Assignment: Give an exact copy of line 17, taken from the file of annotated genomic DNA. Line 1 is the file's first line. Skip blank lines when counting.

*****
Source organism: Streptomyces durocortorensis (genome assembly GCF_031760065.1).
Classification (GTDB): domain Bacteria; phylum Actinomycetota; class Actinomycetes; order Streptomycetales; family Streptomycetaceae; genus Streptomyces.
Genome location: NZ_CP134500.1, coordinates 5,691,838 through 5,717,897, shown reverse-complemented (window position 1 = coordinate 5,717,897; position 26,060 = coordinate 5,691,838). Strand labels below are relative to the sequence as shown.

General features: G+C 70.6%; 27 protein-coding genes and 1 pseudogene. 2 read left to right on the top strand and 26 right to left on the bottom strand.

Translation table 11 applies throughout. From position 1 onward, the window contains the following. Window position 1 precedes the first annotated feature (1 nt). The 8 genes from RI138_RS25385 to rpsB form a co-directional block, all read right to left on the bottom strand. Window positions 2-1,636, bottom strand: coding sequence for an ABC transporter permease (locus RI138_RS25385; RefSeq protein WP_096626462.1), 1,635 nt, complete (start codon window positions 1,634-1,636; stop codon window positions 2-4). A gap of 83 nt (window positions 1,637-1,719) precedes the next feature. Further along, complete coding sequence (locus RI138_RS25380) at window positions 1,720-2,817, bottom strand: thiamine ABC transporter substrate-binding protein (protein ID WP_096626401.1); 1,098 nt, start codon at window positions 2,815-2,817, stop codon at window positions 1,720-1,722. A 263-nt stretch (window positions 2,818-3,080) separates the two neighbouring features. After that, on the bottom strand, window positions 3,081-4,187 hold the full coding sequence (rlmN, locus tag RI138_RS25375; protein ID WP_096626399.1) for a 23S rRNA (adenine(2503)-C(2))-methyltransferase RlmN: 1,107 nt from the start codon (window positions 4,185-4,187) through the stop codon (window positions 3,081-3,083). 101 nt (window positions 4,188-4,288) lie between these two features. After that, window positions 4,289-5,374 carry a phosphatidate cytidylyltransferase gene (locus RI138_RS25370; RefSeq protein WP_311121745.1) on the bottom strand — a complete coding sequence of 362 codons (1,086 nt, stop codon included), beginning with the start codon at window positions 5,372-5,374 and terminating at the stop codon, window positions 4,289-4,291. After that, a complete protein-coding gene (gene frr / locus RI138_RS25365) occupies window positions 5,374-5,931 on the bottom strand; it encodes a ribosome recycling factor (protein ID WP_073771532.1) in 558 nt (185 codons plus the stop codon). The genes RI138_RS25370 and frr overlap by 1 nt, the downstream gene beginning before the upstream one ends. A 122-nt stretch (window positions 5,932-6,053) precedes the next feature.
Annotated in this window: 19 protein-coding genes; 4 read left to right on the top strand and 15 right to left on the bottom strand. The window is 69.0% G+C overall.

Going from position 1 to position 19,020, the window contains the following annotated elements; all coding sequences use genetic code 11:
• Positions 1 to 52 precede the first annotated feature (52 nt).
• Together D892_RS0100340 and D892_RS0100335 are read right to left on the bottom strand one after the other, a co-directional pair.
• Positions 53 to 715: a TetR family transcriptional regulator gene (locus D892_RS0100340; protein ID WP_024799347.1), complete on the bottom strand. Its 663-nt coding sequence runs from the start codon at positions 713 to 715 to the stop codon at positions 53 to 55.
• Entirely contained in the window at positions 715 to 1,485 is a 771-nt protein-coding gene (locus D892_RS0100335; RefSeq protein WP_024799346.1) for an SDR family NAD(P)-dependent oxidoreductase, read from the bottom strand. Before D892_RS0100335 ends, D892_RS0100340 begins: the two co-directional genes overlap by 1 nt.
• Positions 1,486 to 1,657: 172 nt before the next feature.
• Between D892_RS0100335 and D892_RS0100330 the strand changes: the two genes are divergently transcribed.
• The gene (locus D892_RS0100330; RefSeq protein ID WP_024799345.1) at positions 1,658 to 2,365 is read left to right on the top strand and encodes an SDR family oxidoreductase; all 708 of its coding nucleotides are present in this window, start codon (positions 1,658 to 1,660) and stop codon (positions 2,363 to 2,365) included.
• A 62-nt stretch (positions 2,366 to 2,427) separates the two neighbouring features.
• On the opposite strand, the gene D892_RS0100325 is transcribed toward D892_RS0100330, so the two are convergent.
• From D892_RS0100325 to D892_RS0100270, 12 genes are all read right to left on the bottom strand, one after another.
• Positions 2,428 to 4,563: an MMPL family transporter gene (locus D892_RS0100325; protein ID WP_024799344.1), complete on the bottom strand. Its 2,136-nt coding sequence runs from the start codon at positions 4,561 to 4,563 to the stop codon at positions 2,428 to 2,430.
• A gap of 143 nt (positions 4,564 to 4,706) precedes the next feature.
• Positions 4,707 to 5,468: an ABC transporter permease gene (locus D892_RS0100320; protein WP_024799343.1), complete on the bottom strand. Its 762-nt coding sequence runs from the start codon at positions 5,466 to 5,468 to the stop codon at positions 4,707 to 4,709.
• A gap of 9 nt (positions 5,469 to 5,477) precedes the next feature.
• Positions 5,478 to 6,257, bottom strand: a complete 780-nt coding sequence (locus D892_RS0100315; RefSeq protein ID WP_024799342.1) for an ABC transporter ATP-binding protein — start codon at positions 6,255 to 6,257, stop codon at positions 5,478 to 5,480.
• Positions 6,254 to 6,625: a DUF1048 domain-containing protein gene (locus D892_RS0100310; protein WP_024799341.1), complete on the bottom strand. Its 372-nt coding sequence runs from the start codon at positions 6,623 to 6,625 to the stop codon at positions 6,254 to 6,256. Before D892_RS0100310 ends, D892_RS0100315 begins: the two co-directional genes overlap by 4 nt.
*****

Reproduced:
• From D892_RS0100325 to D892_RS0100270, 12 genes are all read right to left on the bottom strand, one after another.